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Why Perform an Autopsy?

 
An autopsy is a procedure where a pathologist performs a complete physical examination of a deceased person, including examination of the internal organs such as lung, liver, etc. When a person dies in a hospital, the physician caring for the patient will ask the patient's family for permission to perform an autopsy. A family can also arrange for an autopsy to be performed by pathologists at a particular hospital if they prefer, no matter where the patient dies.

One reason to ask for an autopsy is to determine why a person died. However, sometimes the reason for the patient's death is clear to everyone but there are other questions left unanswered. Perhaps the person was receiving treatment for cancer and it is unclear how well the treatment was fighting the cancer. An examination of the organs involved by the cancer can often provide this information. This information is then conveyed to the patient's physician and may impact how such patients with similar cancers are treated in the future.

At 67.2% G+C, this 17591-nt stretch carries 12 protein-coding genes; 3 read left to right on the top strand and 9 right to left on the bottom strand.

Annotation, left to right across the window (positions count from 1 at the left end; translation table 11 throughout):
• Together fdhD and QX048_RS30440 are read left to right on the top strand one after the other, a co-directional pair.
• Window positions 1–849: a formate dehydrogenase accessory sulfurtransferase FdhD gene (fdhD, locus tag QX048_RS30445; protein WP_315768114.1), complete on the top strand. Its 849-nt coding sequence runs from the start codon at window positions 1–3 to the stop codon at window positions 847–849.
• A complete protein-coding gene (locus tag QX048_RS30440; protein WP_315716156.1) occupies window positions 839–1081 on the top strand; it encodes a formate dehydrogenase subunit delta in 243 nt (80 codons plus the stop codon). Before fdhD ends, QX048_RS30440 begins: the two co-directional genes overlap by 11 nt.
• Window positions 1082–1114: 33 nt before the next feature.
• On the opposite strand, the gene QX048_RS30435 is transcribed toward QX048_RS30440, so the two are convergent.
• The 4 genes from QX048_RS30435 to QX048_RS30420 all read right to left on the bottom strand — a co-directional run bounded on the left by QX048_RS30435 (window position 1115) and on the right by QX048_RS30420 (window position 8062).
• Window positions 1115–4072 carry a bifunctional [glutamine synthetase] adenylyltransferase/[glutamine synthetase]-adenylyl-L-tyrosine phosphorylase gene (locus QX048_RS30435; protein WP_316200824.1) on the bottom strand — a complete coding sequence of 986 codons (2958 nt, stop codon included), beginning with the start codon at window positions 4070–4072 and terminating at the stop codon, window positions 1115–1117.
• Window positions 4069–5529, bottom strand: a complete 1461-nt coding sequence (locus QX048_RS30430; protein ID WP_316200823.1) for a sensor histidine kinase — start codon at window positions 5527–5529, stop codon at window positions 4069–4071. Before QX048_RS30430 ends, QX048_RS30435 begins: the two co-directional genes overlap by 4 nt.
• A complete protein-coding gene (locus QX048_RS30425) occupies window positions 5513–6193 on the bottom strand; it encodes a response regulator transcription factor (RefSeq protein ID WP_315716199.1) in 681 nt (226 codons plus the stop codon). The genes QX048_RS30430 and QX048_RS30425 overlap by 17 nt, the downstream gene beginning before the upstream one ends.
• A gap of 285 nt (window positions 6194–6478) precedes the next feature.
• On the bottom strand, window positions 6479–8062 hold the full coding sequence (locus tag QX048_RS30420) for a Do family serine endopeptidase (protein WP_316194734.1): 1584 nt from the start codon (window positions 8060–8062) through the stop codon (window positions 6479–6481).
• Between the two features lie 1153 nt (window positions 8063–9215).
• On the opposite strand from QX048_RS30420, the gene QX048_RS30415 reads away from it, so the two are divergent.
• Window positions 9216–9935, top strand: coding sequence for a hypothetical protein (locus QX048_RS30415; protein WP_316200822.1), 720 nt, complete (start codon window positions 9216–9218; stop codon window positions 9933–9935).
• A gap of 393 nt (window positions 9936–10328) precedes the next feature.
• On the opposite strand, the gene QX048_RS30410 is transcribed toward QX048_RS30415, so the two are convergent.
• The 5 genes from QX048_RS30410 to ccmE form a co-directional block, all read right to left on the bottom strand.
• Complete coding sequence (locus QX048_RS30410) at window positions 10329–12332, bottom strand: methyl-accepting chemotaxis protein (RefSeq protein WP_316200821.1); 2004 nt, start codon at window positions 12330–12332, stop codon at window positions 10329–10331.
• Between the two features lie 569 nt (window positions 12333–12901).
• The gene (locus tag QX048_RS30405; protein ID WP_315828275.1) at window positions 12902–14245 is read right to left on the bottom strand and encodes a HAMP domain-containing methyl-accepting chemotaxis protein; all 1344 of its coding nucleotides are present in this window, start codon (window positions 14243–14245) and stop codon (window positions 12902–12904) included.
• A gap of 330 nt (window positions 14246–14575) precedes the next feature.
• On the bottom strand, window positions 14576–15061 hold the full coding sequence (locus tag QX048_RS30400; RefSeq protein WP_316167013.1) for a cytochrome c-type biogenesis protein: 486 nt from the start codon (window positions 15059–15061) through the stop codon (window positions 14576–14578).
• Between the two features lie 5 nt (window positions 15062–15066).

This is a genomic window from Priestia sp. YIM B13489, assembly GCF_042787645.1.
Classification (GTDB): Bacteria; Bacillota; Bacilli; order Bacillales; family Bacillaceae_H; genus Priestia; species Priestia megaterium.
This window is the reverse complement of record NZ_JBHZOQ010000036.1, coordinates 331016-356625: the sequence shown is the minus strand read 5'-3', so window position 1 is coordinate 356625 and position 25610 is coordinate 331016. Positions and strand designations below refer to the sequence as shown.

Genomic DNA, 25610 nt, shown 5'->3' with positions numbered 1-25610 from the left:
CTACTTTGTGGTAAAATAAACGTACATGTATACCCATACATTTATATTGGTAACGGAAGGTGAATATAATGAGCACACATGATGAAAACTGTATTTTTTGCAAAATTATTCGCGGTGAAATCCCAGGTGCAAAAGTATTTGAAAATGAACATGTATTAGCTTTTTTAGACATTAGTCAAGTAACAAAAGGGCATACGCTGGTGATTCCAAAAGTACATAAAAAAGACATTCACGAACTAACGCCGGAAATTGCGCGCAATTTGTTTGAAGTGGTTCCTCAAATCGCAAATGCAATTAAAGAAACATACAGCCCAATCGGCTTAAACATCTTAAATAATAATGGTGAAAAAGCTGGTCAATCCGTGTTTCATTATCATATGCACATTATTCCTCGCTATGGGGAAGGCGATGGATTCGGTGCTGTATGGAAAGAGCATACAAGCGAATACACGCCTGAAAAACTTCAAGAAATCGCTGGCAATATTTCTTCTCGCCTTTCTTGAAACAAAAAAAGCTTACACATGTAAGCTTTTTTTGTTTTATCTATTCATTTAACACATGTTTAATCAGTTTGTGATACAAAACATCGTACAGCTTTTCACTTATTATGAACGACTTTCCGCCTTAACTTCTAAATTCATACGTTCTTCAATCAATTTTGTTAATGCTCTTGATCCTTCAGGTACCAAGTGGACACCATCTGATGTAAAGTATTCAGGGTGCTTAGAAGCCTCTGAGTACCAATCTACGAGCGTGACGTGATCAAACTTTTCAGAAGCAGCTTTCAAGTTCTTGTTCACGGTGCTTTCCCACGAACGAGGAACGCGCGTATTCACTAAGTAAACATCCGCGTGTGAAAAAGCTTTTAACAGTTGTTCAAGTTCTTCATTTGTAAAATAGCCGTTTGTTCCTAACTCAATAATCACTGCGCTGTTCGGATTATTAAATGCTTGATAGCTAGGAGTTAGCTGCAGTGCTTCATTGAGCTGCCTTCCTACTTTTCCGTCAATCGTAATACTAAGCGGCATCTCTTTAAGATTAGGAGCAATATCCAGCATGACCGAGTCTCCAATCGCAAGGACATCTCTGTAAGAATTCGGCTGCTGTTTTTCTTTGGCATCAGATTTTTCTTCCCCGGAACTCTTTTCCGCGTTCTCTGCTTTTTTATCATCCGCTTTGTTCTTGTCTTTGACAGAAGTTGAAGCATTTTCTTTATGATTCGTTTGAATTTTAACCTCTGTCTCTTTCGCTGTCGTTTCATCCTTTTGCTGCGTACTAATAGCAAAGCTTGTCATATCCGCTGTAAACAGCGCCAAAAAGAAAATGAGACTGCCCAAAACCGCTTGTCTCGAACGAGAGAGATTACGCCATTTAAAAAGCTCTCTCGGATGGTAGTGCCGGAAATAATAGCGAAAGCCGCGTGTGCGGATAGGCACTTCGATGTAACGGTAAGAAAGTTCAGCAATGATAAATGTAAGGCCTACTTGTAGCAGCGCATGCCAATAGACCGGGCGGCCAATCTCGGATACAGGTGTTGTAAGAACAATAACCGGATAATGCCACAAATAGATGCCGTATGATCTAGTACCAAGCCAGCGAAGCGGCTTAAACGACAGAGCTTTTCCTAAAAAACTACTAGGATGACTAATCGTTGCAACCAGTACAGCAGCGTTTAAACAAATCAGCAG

Another situation where an autopsy can be helpful is to determine whether the patient suffered from any diseases that might be hereditary and pose a risk to other present and future family members. This is particularly important in cases where an infant is stillborn or dies and answers might impact the parents’ future childbearing.

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